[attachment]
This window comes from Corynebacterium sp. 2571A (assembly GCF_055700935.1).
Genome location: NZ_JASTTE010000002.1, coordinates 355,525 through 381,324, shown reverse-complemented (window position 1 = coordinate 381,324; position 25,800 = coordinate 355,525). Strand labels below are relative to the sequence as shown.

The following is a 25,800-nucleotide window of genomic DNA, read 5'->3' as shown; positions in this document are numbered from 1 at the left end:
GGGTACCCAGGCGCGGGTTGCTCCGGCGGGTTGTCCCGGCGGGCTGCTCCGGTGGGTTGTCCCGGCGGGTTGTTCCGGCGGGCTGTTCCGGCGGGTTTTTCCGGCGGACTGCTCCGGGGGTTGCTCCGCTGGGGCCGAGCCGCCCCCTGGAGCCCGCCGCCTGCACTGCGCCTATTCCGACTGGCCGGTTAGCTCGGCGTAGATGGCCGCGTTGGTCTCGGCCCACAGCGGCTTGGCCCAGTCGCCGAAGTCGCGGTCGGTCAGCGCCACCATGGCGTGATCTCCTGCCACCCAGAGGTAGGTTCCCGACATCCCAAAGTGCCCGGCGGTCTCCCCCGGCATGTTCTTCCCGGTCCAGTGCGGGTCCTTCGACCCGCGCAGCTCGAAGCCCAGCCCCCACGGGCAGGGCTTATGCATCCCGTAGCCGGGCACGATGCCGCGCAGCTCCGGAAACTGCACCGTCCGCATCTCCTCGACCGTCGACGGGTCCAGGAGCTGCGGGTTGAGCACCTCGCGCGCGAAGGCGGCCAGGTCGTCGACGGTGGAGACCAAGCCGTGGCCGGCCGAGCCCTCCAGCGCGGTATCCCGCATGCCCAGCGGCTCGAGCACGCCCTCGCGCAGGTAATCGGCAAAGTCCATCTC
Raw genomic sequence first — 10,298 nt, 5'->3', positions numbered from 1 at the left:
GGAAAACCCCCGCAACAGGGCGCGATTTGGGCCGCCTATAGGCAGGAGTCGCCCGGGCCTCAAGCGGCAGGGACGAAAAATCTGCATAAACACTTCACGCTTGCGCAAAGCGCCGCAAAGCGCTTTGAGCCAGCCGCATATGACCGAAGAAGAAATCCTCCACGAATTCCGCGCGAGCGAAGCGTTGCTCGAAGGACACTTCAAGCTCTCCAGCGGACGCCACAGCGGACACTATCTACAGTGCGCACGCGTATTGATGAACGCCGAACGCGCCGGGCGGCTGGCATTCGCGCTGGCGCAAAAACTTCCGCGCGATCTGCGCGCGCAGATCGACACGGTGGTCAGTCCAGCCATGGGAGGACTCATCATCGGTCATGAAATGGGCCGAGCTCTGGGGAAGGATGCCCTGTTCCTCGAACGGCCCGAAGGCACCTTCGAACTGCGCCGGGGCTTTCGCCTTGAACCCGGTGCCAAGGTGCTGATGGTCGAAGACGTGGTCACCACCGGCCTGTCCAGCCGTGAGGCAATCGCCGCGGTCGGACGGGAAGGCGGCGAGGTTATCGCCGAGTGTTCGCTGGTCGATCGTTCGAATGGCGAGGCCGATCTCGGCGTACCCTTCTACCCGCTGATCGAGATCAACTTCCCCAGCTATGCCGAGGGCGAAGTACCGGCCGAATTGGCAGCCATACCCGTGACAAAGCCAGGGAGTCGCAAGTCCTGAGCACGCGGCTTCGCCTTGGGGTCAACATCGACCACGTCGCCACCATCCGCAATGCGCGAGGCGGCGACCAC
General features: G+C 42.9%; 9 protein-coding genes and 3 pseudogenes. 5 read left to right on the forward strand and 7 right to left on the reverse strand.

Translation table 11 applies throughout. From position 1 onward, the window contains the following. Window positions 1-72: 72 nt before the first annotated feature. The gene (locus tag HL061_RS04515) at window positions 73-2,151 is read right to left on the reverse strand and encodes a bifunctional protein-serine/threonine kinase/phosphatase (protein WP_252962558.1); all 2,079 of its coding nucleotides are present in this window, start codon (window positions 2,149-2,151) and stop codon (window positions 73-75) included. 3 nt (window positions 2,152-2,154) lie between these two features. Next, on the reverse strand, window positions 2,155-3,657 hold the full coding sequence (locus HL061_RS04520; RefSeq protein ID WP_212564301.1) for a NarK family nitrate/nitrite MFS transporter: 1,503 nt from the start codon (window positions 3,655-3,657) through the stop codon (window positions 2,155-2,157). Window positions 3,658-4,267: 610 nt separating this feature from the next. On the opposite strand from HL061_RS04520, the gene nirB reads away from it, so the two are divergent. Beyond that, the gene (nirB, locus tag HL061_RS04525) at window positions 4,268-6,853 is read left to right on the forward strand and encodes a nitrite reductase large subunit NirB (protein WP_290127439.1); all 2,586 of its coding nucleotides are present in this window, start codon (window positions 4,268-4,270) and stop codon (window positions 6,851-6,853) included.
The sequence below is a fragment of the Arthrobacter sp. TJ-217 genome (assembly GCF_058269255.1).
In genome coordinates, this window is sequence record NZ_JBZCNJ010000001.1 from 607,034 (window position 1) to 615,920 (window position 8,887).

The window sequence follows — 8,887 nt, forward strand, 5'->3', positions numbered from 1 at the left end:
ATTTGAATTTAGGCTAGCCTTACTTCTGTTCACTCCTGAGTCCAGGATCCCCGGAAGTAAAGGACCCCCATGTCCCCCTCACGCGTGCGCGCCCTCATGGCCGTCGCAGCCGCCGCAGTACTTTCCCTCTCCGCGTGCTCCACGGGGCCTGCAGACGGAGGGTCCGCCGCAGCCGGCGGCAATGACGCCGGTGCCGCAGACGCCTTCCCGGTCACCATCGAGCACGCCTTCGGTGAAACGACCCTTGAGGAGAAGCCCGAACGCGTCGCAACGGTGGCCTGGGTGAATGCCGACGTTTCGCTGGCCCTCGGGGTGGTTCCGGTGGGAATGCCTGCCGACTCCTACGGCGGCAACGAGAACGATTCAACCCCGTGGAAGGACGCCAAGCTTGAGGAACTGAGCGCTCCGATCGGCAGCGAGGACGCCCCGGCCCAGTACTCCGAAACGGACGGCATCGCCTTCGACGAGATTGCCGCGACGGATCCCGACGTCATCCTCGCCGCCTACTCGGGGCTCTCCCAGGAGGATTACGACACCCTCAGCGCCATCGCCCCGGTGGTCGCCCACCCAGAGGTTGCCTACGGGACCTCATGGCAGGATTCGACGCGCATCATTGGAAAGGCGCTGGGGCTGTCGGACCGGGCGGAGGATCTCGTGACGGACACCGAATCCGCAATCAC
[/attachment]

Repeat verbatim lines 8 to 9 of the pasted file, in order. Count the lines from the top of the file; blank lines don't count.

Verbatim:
Translation table 11 applies throughout. From position 1 onward, the window contains the following. Window positions 1-72: 72 nt before the first annotated feature. The gene (locus tag HL061_RS04515) at window positions 73-2,151 is read right to left on the reverse strand and encodes a bifunctional protein-serine/threonine kinase/phosphatase (protein WP_252962558.1); all 2,079 of its coding nucleotides are present in this window, start codon (window positions 2,149-2,151) and stop codon (window positions 73-75) included. 3 nt (window positions 2,152-2,154) lie between these two features. Next, on the reverse strand, window positions 2,155-3,657 hold the full coding sequence (locus HL061_RS04520; RefSeq protein ID WP_212564301.1) for a NarK family nitrate/nitrite MFS transporter: 1,503 nt from the start codon (window positions 3,655-3,657) through the stop codon (window positions 2,155-2,157). Window positions 3,658-4,267: 610 nt separating this feature from the next. On the opposite strand from HL061_RS04520, the gene nirB reads away from it, so the two are divergent. Beyond that, the gene (nirB, locus tag HL061_RS04525) at window positions 4,268-6,853 is read left to right on the forward strand and encodes a nitrite reductase large subunit NirB (protein WP_290127439.1); all 2,586 of its coding nucleotides are present in this window, start codon (window positions 4,268-4,270) and stop codon (window positions 6,851-6,853) included.
The sequence below is a fragment of the Arthrobacter sp. TJ-217 genome (assembly GCF_058269255.1).